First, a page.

Best of the Rest might not care where the various poles are around the racetrack (sheesh!) but he damn well knows where he can find the wire, having won more than half his starts and a perfect in-the-money mark in dirt races, Like Gold Mover, this favorite has talent and versatility in spades, and it could be all over just by acknowledging that.

Groomstick Stock's has no option but to go to the front and ride the wave till it breaks, and it might not break until they hit the wire. Trainer Brettler is a longshot magician, and this turf-to-main move is one of his best tricks. Hang on, baby!

Representing the other side of the argument is Tiltam, a moderately committed closer who ships in from the exotic locale of Henderson, Ky. (and Anderson, Ind., before that!). A possible spoiler if 'Best and the 'Groom let things get too personal down the stretch.

Bottom line: Best of the Rest is best of the best, but Groomstick Stock's and Tiltam will be ready to keep him honest.

Wrapping things up is the 11th, the W.L. McKnight Handicap at a mile and a half on turf for the boys. And we'll go out with a bang by knocking the fave and recommending some prices.

Honor Glide, the track oddsmaker's pick, hasn't been as fearsome this year, in which it's seemed his best comes up by default of a faster pace than he'll get here.

Buff's best chance will come from having Patient Pat sit on top of the pace while nursing the lead for as long a possible. Twelve furlongs is probably beyond his scope, but if he steals away to a lonely lead, he's shown he can finish the deal.

Profit Option is hardly consistent, but he shows up every now and again, and this could be one of those times, with the Guid on his back.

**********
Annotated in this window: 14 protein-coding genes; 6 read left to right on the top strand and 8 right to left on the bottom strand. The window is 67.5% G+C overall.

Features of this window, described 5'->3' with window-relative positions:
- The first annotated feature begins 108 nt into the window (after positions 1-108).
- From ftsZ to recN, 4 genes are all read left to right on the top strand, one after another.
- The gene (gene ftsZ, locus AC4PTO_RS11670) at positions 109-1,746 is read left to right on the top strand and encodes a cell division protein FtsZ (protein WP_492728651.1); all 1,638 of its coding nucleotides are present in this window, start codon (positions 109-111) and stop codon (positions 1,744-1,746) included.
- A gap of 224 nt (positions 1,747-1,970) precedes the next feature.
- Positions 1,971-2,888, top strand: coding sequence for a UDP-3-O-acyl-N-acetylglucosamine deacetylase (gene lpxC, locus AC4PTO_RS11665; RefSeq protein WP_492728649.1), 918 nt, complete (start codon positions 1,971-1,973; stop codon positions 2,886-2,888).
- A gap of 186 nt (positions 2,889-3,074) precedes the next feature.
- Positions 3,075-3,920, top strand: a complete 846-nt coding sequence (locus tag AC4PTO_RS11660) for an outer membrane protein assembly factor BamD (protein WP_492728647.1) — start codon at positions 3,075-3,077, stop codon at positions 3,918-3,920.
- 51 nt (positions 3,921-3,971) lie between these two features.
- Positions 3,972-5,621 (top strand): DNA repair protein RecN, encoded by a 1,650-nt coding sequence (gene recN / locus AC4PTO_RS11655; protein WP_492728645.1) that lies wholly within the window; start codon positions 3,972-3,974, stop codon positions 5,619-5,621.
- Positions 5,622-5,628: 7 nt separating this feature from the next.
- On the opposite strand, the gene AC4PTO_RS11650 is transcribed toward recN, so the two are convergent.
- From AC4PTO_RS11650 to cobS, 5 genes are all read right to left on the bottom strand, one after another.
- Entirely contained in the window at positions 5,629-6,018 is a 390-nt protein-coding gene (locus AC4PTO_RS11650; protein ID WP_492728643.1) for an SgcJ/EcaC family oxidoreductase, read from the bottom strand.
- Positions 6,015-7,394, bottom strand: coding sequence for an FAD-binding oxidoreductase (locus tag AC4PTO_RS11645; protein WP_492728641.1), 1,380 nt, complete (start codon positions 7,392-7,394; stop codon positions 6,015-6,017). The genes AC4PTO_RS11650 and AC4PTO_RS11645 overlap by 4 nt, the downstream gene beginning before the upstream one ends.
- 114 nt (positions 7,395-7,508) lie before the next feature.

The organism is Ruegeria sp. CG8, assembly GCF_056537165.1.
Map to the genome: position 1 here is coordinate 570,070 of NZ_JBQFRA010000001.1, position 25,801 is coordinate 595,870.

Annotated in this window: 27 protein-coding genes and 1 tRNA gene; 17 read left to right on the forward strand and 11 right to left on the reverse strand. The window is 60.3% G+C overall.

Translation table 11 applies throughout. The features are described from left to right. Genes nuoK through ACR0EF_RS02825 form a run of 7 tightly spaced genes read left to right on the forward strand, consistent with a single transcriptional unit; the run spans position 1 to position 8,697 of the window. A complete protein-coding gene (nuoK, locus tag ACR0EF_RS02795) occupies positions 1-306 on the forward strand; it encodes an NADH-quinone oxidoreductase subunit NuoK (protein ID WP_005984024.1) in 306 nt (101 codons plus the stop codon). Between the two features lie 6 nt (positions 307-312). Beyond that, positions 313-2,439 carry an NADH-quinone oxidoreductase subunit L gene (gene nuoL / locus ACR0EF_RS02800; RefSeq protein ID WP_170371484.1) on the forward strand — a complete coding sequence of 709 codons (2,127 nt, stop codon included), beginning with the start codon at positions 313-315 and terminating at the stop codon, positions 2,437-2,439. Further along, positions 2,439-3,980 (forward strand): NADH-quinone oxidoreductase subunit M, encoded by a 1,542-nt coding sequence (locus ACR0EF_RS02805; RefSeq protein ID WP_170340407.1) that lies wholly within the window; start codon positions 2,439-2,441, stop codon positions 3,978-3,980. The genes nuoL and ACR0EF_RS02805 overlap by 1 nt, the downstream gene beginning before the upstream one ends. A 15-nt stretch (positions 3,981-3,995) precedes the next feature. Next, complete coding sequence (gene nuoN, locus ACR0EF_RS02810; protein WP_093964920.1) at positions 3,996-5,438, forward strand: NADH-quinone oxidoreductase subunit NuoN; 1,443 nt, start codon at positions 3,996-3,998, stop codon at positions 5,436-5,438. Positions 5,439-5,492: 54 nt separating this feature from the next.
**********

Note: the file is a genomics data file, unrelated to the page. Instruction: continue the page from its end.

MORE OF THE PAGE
Finally, Mr. Pleasentfar has been consistent since arriving in America, and his hole card is his undeniable late-kick.

Bottom line: Beat Honor Glide with a three-way shootout involving Buff, Profit Option and Mr. Pleasentfar.

Enjoy your handicapping!

New Cramer Booklet
Hey, kinkmeisters! Some good news for you. Mark Cramer's newest booklet, authoritatively titled Hidden Probabilities: Hard-Core Research for X-Rated Horseplayers, is in the final stages of editing and is headed for a publication date of Jan. 2 by Cynthia Publishing.

In inimitable Cramer style and packed with unique research, Galileo-inspired thinking and writing (with high-level concepts made easy to grasp, thanks to Cramer's renowned facility with the English language), this new booklet is an ambitious blend of the nearly mechanical, the almost-magical and the fully inspired. That's because our friend Cramer takes 10 time-honored and simple handicapping concepts and pulses them through the kink-o-master machine, coming up with a stunning creation of staggering beauty and elegance that's good enough to eat.

Whoa. That's just plain silly. But you get the idea. Hidden Probabilities: Hard-Core Research for X-Rated Horseplayers is going to be another valuable addition to the handicapping literature, courtesy of someone who knows how to do just that.

For more details or for ordering information, click on this link (address: http://www.cynthiapublishing.com/Merchant2/merchant.mv) and select one of the very special offers available before Jan. 2, including a super-duper deal for current C&X Report subscribers or those who want to holiday-bundle the new booklet along with a new subscription. Definitely check it out.

New Contest Is for the Long Run
If you prefer a route of ground to a one-turn sprint, the current edition of the Big-Prize Handicapping Contest is for you! For more details, please click here.

We appreciate your comments about this newsletter. Please send them to our staff. Thank you!